The KR01’s Integrated Front Sensor (IFS) supports five Sharp 10-150cm analog infrared sensors and three pairs of small lever switches attached to a clear polycarbonate plastic bumper. I definitely didn’t want to have to build this another time if I could reuse it.

To be able to mount the IFS requires chassis compatibility with the KR01. Thankfully this is simple, as the IFS is attached to the front of the robot with two 5mm stainless bolts and to the Raspberry Pi via a single five-wire I²C connector. With this hardware compatibility I can transfer the IFS between the two robots and use much of the same sensor software I’ve already developed. All this will save me a lot of time and trouble. Re-use is good.

The overall design is based around the existing drive train, with its 18cm (~7 1/8″) wheelbase.

I thought about buying a fancy German-made caster, but decided to build my own from a spare OSEPP wheel mounted with some the roller bearings (that came with their tank robot kit) to a commercial caster swivel mount, even using a pair of chrome guitar strap buttons as spacers. The end result is quite tall, but means that the KD01 will use three wheels of the same size, no small back caster that might reduce the floor clearance.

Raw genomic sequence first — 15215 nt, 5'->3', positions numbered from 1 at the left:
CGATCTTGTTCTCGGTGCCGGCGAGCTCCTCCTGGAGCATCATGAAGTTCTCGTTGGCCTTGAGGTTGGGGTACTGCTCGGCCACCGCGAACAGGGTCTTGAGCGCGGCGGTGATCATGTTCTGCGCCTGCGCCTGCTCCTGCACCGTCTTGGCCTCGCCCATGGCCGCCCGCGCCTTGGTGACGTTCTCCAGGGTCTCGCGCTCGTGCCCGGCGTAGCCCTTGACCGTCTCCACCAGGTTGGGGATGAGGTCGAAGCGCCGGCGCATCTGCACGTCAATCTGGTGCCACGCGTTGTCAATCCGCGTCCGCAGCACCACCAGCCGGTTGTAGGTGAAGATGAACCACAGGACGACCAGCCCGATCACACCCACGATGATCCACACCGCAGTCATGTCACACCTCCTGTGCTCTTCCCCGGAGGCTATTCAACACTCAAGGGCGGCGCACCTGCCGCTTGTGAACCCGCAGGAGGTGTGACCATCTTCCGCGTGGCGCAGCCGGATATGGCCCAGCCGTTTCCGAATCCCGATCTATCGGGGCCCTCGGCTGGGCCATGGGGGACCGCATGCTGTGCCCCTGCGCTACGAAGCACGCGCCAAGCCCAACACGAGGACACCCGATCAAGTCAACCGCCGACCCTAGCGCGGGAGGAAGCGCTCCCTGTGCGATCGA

The tall back caster required a stepped platform with enough clearance for the caster to swivel 360 degrees. With the battery mounted just slightly behind the wheel axis, just getting everything onto the robot platform was a challenge. I ended up locating the ThunderBorg motor controller and the board holding the connections to the encoders underneath the battery, with the Raspberry Pi at the back of the robot, as was done with the KR01.

With all that I took to paper. Design is largely juggling all the requirements and constraints. and this was no exception.

The KD01 Differential Drive Robot

Things came together pretty quickly once I’d finalised the design on paper. I cut the two chassis pieces out of 3mm black Delrin plastic, using L-shaped aluminum for other parts of the frame and to provide a bed for the battery above some of the electronics.